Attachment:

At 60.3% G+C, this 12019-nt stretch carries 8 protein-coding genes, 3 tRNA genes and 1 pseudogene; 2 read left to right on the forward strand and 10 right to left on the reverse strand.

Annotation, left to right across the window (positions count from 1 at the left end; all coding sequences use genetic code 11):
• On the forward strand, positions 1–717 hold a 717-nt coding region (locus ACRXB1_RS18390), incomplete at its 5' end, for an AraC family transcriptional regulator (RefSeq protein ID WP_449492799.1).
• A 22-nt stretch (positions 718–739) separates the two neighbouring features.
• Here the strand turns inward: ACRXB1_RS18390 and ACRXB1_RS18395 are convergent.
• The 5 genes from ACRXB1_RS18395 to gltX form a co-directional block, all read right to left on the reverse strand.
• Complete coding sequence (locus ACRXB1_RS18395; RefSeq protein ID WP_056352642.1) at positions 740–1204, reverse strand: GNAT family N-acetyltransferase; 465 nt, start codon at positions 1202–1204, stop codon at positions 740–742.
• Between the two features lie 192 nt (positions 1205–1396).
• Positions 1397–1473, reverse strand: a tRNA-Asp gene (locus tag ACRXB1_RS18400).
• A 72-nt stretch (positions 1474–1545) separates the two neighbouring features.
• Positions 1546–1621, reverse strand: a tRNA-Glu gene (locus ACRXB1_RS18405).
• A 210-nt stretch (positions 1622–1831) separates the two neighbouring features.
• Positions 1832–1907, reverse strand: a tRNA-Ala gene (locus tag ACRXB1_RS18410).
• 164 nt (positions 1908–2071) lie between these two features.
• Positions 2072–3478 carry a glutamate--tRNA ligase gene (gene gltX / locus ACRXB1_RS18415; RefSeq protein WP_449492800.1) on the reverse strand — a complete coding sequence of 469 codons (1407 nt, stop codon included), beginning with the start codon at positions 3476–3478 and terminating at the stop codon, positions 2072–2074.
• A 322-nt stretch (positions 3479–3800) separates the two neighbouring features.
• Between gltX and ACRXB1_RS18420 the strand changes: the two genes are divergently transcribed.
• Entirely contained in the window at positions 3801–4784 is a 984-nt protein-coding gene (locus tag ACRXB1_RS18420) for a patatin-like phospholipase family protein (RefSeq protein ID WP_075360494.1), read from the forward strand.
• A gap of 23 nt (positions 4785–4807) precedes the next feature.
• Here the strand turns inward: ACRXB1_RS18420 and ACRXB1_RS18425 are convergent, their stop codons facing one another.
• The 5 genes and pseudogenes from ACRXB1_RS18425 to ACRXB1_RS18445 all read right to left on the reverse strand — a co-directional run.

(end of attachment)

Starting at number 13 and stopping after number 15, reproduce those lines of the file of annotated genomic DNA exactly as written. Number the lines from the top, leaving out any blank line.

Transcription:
• Positions 1832–1907, reverse strand: a tRNA-Ala gene (locus tag ACRXB1_RS18410).
• 164 nt (positions 1908–2071) lie between these two features.
• Positions 2072–3478 carry a glutamate--tRNA ligase gene (gene gltX / locus ACRXB1_RS18415; RefSeq protein WP_449492800.1) on the reverse strand — a complete coding sequence of 469 codons (1407 nt, stop codon included), beginning with the start codon at positions 3476–3478 and terminating at the stop codon, positions 2072–2074.